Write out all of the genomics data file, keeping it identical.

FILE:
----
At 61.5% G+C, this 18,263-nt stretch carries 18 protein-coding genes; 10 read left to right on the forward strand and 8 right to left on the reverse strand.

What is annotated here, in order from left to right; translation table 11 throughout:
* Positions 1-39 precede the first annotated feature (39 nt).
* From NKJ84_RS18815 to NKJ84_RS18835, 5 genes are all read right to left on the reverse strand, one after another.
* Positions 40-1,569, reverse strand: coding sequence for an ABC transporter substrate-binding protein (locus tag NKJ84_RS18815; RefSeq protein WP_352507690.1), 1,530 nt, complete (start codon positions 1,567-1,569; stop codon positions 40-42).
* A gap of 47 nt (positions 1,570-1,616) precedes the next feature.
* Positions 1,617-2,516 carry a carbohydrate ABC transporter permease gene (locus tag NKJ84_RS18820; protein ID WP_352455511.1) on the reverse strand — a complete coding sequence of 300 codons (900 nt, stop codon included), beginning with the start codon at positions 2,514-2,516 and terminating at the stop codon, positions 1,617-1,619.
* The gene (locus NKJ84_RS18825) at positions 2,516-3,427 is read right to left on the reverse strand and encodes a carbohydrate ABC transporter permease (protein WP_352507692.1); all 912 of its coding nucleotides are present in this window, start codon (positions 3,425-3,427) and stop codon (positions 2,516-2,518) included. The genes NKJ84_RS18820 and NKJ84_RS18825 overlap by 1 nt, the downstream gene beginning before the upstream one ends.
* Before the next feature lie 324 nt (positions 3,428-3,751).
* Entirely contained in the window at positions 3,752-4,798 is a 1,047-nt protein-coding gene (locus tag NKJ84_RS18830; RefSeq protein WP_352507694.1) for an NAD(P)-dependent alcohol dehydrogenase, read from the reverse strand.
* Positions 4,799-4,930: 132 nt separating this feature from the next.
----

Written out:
At 61.5% G+C, this 18,263-nt stretch carries 18 protein-coding genes; 10 read left to right on the forward strand and 8 right to left on the reverse strand.

What is annotated here, in order from left to right; translation table 11 throughout:
* Positions 1-39 precede the first annotated feature (39 nt).
* From NKJ84_RS18815 to NKJ84_RS18835, 5 genes are all read right to left on the reverse strand, one after another.
* Positions 40-1,569, reverse strand: coding sequence for an ABC transporter substrate-binding protein (locus tag NKJ84_RS18815; RefSeq protein WP_352507690.1), 1,530 nt, complete (start codon positions 1,567-1,569; stop codon positions 40-42).
* A gap of 47 nt (positions 1,570-1,616) precedes the next feature.
* Positions 1,617-2,516 carry a carbohydrate ABC transporter permease gene (locus tag NKJ84_RS18820; protein ID WP_352455511.1) on the reverse strand — a complete coding sequence of 300 codons (900 nt, stop codon included), beginning with the start codon at positions 2,514-2,516 and terminating at the stop codon, positions 1,617-1,619.
* The gene (locus NKJ84_RS18825) at positions 2,516-3,427 is read right to left on the reverse strand and encodes a carbohydrate ABC transporter permease (protein WP_352507692.1); all 912 of its coding nucleotides are present in this window, start codon (positions 3,425-3,427) and stop codon (positions 2,516-2,518) included. The genes NKJ84_RS18820 and NKJ84_RS18825 overlap by 1 nt, the downstream gene beginning before the upstream one ends.
* Before the next feature lie 324 nt (positions 3,428-3,751).
* Entirely contained in the window at positions 3,752-4,798 is a 1,047-nt protein-coding gene (locus tag NKJ84_RS18830; RefSeq protein WP_352507694.1) for an NAD(P)-dependent alcohol dehydrogenase, read from the reverse strand.
* Positions 4,799-4,930: 132 nt separating this feature from the next.